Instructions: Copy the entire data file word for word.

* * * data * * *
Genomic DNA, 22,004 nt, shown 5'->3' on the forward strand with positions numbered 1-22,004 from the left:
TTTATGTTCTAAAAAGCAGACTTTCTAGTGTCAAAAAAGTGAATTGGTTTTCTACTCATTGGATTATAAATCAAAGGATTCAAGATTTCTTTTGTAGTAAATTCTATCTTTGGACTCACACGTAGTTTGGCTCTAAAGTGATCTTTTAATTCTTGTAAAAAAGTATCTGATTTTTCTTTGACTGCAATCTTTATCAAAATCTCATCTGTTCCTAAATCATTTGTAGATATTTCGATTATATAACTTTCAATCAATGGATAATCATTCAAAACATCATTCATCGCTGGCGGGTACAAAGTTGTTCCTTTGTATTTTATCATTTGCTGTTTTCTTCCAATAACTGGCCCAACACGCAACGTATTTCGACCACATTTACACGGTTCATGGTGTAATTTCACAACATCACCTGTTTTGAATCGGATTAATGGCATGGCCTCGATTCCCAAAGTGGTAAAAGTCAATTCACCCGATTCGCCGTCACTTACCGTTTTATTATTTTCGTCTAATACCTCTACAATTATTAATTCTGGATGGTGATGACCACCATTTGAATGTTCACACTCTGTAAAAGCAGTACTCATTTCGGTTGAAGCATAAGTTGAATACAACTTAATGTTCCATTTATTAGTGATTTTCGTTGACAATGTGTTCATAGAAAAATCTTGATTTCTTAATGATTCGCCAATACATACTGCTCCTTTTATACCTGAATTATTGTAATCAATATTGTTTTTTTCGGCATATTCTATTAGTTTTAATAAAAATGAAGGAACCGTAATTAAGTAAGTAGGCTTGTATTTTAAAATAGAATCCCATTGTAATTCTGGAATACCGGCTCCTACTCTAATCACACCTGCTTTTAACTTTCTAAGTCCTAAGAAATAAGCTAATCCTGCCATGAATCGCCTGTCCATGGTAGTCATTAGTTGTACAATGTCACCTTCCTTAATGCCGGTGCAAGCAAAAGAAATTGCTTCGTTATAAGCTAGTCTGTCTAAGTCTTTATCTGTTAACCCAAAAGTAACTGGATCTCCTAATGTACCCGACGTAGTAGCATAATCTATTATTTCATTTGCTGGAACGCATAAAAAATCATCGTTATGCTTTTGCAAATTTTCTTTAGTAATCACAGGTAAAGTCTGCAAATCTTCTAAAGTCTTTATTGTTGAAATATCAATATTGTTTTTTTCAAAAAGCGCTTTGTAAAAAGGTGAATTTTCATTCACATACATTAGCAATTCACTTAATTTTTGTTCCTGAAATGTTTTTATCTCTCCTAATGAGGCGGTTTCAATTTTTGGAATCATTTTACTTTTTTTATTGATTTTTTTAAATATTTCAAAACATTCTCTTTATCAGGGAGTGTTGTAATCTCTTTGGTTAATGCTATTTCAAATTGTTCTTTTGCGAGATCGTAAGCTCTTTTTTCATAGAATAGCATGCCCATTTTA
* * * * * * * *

Genomic DNA, 22,004 nt, shown 5'->3' on the forward strand with positions numbered 1-22,004 from the left:
TTTATGTTCTAAAAAGCAGACTTTCTAGTGTCAAAAAAGTGAATTGGTTTTCTACTCATTGGATTATAAATCAAAGGATTCAAGATTTCTTTTGTAGTAAATTCTATCTTTGGACTCACACGTAGTTTGGCTCTAAAGTGATCTTTTAATTCTTGTAAAAAAGTATCTGATTTTTCTTTGACTGCAATCTTTATCAAAATCTCATCTGTTCCTAAATCATTTGTAGATATTTCGATTATATAACTTTCAATCAATGGATAATCATTCAAAACATCATTCATCGCTGGCGGGTACAAAGTTGTTCCTTTGTATTTTATCATTTGCTGTTTTCTTCCAATAACTGGCCCAACACGCAACGTATTTCGACCACATTTACACGGTTCATGGTGTAATTTCACAACATCACCTGTTTTGAATCGGATTAATGGCATGGCCTCGATTCCCAAAGTGGTAAAAGTCAATTCACCCGATTCGCCGTCACTTACCGTTTTATTATTTTCGTCTAATACCTCTACAATTATTAATTCTGGATGGTGATGACCACCATTTGAATGTTCACACTCTGTAAAAGCAGTACTCATTTCGGTTGAAGCATAAGTTGAATACAACTTAATGTTCCATTTATTAGTGATTTTCGTTGACAATGTGTTCATAGAAAAATCTTGATTTCTTAATGATTCGCCAATACATACTGCTCCTTTTATACCTGAATTATTGTAATCAATATTGTTTTTTTCGGCATATTCTATTAGTTTTAATAAAAATGAAGGAACCGTAATTAAGTAAGTAGGCTTGTATTTTAAAATAGAATCCCATTGTAATTCTGGAATACCGGCTCCTACTCTAATCACACCTGCTTTTAACTTTCTAAGTCCTAAGAAATAAGCTAATCCTGCCATGAATCGCCTGTCCATGGTAGTCATTAGTTGTACAATGTCACCTTCCTTAATGCCGGTGCAAGCAAAAGAAATTGCTTCGTTATAAGCTAGTCTGTCTAAGTCTTTATCTGTTAACCCAAAAGTAACTGGATCTCCTAATGTACCCGACGTAGTAGCATAATCTATTATTTCATTTGCTGGAACGCATAAAAAATCATCGTTATGCTTTTGCAAATTTTCTTTAGTAATCACAGGTAAAGTCTGCAAATCTTCTAAAGTCTTTATTGTTGAAATATCAATATTGTTTTTTTCAAAAAGCGCTTTGTAAAAAGGTGAATTTTCATTCACATACATTAGCAATTCACTTAATTTTTGTTCCTGAAATGTTTTTATCTCTCCTAATGAGGCGGTTTCAATTTTTGGAATCATTTTACTTTTTTTATTGATTTTTTTAAATATTTCAAAACATTCTCTTTATCAGGGAGTGTTGTAATCTCTTTGGTTAATGCTATTTCAAATTGTTCTTTTGCGAGATCGTAAGCTCTTTTTTCATAGAATAGCATGCCCATTTTA